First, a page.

What is the most important focus on your part when thinking about an aging parent, grandparent, or other loved one living at home alone? If you said safety, you’re like almost every family member out there facing the same type of challenge. Whether you ever thought about home care or not just yet, one thing needs to be understood: safety is important.
In fact, keeping elderly men and women safe should be one of the top priorities of those who choose to support them, either as family members or paid professionals.
Yet, it’s not the only concern. Quality of life should also be something to consider. Quality of life can vary from person to person. One person may do the same exact things as another and report a higher quality of life.
Quality of life can be tied to safety, at least to some degree, but when you only focus on safety as the top priority, then you could be causing stress and strain for that senior. You could also inadvertently drive them to a point where they don’t really have a lot of satisfaction with their life.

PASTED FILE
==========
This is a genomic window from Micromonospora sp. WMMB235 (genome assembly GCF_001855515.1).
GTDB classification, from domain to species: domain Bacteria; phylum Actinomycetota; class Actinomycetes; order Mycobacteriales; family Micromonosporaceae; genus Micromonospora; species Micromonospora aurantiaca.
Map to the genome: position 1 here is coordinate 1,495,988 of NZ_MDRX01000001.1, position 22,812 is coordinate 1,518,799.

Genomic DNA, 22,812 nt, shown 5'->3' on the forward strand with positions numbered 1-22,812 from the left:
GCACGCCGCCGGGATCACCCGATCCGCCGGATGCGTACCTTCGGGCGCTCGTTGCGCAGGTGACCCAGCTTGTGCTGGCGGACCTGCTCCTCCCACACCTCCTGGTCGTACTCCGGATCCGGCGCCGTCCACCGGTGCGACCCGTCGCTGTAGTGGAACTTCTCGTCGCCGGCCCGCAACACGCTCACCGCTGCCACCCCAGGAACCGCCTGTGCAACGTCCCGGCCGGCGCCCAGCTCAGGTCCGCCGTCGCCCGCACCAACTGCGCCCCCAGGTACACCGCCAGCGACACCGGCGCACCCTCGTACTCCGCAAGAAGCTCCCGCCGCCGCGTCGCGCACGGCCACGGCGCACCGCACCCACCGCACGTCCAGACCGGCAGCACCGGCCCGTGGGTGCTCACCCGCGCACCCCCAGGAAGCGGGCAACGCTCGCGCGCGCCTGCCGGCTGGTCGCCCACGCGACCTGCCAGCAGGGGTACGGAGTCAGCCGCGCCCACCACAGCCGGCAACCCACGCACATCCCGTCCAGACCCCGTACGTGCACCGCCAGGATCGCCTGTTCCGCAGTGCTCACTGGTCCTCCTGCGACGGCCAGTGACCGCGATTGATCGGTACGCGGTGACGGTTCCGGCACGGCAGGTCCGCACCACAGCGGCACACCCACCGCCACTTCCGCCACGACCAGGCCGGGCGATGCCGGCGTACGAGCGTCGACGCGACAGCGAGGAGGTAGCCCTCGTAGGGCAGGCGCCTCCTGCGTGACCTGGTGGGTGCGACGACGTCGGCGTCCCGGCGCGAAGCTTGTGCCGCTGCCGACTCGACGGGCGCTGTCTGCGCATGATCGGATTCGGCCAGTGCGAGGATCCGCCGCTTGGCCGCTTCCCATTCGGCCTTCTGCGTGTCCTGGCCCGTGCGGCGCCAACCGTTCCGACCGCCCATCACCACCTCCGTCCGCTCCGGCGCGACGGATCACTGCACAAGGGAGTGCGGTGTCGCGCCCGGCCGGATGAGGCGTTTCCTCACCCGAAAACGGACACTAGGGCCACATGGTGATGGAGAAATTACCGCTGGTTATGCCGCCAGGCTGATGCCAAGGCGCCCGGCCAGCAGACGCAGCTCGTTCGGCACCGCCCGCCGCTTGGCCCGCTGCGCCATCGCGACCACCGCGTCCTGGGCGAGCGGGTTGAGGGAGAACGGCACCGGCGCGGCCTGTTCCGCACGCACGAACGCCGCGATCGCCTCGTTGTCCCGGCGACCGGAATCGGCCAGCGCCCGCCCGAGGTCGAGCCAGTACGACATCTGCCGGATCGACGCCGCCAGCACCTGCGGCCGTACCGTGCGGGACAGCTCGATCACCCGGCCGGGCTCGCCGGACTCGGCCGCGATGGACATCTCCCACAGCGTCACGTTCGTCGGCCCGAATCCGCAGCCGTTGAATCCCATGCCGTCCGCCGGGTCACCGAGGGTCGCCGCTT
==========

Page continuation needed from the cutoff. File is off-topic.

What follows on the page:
That’s because when safety is the most pressing issue, people tend to discount the desires of the senior. Family, for example, could discourage certain activities for that elderly person.
Home care can make a world of difference.
It’s not that family members do something wrong or make mistakes when it comes to caring for aging loved ones. They want their mother or father, spouse, grandparents, or others to be safe.
When you see your elderly mother struggling to walk up and down stairs, wouldn’t it make sense to discourage her from other activities, especially when you’re not there to help her?
Of course, but what happens is that family tends to discourage all activities that they think could be potentially risky. Suddenly, you’re not willing to drive your mother to the park to go for a stroll. You don’t want her walking around the block by herself, or taking out the garbage, or riding the bus or driving the car or doing all these other things because you’re worried about her safety.
An experienced home care aide would step in and support this senior, providing a safer environment through their experienced eyes and viewpoints as well as their presence, but they could also encourage that senior to pursue activities he or she would like to still do.
How home care encourages improved quality of life.
They can do this by first supporting the senior and making sure he or she is safe and then by finding out what they would still enjoy doing or pursuing. If there’s a way to help them do that, they will do so to the best of their abilities, but only if safety is not compromised.
If you find that your elderly family member isn’t as fulfilled or is complaining about your support, talk about home care. It could be the best conversation you have with them this year.